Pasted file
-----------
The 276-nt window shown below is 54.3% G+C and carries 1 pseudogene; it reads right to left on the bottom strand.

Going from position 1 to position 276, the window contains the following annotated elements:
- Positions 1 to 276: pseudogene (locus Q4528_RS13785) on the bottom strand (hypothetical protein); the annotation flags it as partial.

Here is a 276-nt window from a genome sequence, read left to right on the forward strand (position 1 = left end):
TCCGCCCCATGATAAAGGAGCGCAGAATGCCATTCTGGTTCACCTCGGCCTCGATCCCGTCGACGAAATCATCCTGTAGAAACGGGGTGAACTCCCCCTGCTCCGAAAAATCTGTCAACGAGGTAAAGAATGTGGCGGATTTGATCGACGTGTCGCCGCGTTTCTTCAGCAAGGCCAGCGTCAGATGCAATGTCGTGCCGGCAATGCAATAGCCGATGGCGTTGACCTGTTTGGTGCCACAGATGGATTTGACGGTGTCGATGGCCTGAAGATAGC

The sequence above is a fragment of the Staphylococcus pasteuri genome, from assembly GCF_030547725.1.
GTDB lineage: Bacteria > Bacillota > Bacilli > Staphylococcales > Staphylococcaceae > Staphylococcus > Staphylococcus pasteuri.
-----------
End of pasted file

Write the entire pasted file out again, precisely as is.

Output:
The 276-nt window shown below is 54.3% G+C and carries 1 pseudogene; it reads right to left on the bottom strand.

Going from position 1 to position 276, the window contains the following annotated elements:
- Positions 1 to 276: pseudogene (locus Q4528_RS13785) on the bottom strand (hypothetical protein); the annotation flags it as partial.

Here is a 276-nt window from a genome sequence, read left to right on the forward strand (position 1 = left end):
TCCGCCCCATGATAAAGGAGCGCAGAATGCCATTCTGGTTCACCTCGGCCTCGATCCCGTCGACGAAATCATCCTGTAGAAACGGGGTGAACTCCCCCTGCTCCGAAAAATCTGTCAACGAGGTAAAGAATGTGGCGGATTTGATCGACGTGTCGCCGCGTTTCTTCAGCAAGGCCAGCGTCAGATGCAATGTCGTGCCGGCAATGCAATAGCCGATGGCGTTGACCTGTTTGGTGCCACAGATGGATTTGACGGTGTCGATGGCCTGAAGATAGC

The sequence above is a fragment of the Staphylococcus pasteuri genome, from assembly GCF_030547725.1.
GTDB lineage: Bacteria > Bacillota > Bacilli > Staphylococcales > Staphylococcaceae > Staphylococcus > Staphylococcus pasteuri.